Learning becomes a part of who we are. Children learn from anything and everything they experience. They learn wherever they are, not just in a classroom, and Houma Christian’s Beta Club proves that it’s not only academia that teaches a child life-long lessons.
Kristi Hebert started volunteering at Houma Christian School, almost ten years ago when her sons started attending. Eventually she joined the faculty as a P.E. teacher. As the school grew in size, so did its needs, and Kristi became the Media Director. While her position has changed over the years, one thing has not, and that’s her love for engaging students in education as the Beta Club’s main sponsor.
Houma Christian Beta Club has three clubs: Elementary Beta for grades fourth and fifth, Junior Beta for grades sixth, seventh and eighth, and Senior Beta for grades ninth through twelfth. The organization’s mission is to promote the ideals of academic achievement, character, service and leadership among elementary and secondary school students. In addition to serving the community, the club participates annually in the Beta National Conference where the Houma Christian Clubs have gained national recognition.
Kristi shared that the students who participate in the national competition prepare year-round. Despite Hurricane Ida making marks on the region, the students were consistent in practicing and preparing for the national competition, finding areas in parking lots, and even the grass, when facilities were not available. “It wasn’t always convenient for the kids, but they were consistent. Once school started back up we practiced every week from when we got back from the hurricane, til’ the time it was time to go to state convention,” she said.
The club left their mark in Nashville,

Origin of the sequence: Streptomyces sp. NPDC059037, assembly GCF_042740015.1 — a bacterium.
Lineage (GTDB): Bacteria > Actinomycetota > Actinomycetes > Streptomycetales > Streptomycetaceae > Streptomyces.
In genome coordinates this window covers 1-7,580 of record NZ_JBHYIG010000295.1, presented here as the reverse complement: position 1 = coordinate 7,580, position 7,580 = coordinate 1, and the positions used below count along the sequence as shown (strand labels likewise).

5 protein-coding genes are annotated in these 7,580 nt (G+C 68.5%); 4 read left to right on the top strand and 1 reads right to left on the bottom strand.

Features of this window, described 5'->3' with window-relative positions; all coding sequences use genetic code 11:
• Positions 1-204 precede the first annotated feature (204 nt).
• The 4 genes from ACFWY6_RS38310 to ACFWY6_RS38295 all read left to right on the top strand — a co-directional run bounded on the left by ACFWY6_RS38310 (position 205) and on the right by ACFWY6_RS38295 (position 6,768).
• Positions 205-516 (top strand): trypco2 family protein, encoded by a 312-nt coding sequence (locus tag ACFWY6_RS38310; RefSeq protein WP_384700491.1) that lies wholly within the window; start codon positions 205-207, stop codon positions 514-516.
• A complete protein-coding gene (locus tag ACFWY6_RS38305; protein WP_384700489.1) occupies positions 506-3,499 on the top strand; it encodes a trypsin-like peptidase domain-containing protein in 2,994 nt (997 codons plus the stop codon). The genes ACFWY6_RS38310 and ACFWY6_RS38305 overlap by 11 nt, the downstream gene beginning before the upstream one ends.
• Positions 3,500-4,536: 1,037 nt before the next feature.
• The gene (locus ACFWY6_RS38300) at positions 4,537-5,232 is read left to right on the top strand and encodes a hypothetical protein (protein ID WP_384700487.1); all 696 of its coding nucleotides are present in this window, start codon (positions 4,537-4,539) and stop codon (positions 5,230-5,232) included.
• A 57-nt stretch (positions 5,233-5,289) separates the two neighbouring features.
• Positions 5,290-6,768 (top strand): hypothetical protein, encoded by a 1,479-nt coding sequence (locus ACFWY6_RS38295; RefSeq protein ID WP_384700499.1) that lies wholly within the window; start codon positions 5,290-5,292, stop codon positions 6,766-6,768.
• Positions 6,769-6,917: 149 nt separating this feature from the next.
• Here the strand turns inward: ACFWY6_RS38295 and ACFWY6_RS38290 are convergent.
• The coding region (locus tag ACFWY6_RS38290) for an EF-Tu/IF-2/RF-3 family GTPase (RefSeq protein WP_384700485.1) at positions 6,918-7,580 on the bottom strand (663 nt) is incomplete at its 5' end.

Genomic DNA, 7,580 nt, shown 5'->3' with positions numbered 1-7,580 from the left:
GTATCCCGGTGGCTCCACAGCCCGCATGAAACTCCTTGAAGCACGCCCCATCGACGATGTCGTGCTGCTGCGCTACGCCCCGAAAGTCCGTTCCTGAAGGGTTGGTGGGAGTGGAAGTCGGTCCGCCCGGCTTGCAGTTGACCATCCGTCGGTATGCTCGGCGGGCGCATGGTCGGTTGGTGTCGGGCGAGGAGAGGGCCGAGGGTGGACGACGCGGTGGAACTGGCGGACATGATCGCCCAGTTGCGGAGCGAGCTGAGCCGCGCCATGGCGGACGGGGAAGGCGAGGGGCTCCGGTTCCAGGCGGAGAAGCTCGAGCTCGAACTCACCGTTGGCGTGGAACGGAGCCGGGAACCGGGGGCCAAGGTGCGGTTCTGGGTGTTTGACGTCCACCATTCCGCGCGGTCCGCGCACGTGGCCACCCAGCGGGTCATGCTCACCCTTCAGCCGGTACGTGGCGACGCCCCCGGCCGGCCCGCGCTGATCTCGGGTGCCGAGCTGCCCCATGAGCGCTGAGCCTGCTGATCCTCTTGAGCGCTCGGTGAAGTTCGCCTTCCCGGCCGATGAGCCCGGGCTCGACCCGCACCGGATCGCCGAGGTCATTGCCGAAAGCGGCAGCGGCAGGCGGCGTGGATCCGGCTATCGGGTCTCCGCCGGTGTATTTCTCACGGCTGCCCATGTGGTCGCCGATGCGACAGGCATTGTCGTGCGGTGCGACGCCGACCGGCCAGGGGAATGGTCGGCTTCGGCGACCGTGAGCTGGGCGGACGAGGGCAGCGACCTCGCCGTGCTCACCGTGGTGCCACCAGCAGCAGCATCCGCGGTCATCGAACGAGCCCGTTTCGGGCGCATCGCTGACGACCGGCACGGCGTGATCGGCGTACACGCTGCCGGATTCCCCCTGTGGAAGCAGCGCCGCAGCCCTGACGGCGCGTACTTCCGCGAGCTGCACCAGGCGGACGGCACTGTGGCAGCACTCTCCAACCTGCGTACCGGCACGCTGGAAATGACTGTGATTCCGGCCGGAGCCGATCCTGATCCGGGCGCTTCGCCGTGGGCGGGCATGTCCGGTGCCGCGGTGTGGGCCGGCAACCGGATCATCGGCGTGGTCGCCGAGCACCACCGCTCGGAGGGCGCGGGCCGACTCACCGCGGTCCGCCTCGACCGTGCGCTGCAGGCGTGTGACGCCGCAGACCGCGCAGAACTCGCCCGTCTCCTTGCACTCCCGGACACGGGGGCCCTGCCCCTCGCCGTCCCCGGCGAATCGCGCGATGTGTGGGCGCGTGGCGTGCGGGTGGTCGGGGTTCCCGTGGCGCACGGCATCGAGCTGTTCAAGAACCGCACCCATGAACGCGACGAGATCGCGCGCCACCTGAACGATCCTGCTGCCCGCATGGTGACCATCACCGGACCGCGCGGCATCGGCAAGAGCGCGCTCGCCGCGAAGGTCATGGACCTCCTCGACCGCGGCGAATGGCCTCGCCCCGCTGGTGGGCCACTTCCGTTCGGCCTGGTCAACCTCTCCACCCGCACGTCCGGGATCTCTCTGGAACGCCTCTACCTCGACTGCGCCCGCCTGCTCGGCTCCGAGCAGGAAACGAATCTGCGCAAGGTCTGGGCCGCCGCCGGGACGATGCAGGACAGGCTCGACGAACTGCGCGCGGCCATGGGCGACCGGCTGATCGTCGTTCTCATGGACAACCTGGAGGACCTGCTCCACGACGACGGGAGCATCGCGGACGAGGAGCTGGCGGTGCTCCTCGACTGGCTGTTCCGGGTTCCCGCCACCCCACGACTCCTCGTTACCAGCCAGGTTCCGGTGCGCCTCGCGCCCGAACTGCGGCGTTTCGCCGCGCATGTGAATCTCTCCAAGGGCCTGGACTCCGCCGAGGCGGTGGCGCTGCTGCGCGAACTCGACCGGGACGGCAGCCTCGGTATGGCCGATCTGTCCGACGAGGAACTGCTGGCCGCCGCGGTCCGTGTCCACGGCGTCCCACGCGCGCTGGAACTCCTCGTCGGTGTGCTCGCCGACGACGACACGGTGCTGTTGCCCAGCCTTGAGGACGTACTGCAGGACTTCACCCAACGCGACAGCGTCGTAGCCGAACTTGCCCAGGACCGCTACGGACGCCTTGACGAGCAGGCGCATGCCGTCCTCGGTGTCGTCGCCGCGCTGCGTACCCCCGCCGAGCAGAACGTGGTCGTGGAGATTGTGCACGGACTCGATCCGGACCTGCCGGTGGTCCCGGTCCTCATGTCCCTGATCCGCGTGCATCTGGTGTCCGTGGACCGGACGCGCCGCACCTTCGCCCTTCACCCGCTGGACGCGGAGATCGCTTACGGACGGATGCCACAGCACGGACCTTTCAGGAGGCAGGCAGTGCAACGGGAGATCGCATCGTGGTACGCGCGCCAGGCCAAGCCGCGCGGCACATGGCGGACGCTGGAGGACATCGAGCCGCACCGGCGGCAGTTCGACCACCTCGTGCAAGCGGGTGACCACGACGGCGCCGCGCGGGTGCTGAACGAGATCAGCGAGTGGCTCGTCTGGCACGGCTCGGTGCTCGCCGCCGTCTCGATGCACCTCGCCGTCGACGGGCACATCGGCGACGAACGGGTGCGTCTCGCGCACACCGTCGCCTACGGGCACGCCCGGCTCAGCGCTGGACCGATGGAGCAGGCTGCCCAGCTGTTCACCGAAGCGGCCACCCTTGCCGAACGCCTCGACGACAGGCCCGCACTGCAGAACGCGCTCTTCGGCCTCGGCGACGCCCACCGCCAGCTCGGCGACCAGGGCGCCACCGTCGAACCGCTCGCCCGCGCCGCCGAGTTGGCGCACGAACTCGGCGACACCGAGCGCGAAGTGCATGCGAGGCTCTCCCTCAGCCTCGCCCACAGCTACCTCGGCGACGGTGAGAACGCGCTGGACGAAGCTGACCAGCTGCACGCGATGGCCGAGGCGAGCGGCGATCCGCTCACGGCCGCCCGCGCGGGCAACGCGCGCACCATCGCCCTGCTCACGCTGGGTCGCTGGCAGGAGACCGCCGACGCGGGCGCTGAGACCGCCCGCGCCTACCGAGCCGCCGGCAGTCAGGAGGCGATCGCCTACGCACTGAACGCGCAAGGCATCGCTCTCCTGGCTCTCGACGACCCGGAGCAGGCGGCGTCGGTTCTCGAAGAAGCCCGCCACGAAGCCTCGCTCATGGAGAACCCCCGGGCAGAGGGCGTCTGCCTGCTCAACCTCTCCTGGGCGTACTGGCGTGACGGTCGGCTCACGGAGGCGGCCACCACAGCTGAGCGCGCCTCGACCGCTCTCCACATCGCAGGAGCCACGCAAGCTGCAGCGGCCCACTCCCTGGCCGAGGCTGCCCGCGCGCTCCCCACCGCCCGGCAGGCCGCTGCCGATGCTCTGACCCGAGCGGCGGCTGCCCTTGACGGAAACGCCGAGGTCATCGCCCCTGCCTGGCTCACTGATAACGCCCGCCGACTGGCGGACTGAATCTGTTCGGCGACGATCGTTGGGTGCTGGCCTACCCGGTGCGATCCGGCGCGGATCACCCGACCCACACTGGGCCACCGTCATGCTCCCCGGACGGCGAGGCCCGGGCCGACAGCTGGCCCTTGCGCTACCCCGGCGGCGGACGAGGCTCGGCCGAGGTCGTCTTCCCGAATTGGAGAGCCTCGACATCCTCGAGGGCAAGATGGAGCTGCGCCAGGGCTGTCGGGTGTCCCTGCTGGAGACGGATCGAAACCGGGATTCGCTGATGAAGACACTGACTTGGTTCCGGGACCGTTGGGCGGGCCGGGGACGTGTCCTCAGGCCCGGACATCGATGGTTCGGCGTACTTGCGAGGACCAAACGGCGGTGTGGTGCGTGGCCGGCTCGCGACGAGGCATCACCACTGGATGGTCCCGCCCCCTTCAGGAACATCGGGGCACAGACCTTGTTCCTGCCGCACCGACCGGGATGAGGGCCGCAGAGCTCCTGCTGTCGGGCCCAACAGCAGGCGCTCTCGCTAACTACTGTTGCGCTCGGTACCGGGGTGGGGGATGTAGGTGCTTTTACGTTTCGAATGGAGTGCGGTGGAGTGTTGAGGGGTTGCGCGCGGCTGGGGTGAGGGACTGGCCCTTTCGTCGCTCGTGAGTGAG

Tennessee this past June at the National Beta Convention, securing a slew of awards. Elementary Beta secured the National Champion titles for Performing Arts, and Project Proposals, as well as placing ninth in Create and Animate, ninth in Reimagine, Recreate, Recycle, fourth in Lead Outside the Box, tenth in Collaboration Connection, and second in Solo, Duo, Trio.
In addition, the Elementary club placed first in the nation for their service project, “Closet of Hope”. Following Hurricane Ida, as southern communities came together to serve each other and to extend helping hands to those who needed it, the Houma Christian Beta club was no exception. In the aftermath of the storm, Kristi said the elementary Beta students recognized a problem in the bayou region where some families did not have access to transportation to go to supply distribution centers to wait in long lines to get the necessities they needed. This led to the project “Closet of Hope”, a project the club is very proud of. The mobile “closet” held donated items such as personal hygienic products, baby items, cleaning products, etc. The students then traveled with the “closet” to areas affected by the storm to bring these necessities to the doorstep of those in need. They visited areas such as lower bayou communities and the Rebecca Plantation site.
The Junior Beta members also earned a National Champion title in Living Literature. Additionally, they placed fifth in Marketing and Communications. The Senior Beta members placed seventh in Create and Animate, third in Lead Outside the Box, eighth in 9th Grade Math, third in Performing Arts, second in Project Proposal, tenth in Technology, and fourth in Living Literature. The Houma Christian Beta Club also snagged the TikTok Award for their creative content that follows the club as they navigate the halls of what it means to be #BETAfamous.
At the national convention, the club reported the results of the service project they put into action, and wowed the panel with their project, earning the first place title. “It’s a really big honor to win that,” Kristi said, “When Beta first started, it was all about service, so that’s one of the things that we really value in our club.”
Through Beta, Kristi along with parent volunteers and co-sponsors Chantelle Solet, and Ashley Boudreaux, foster a servitude heart with the students. “One of the things that really makes me think that we’re doing something right is to see kids learn to love serving other people because, in the grand scheme of life when you become an adult, that’s the goal. We want kids to have been trained that serving others is a way of life. It’s not something that you do to get bonus points or do for recognition, it’s the way you live your life.”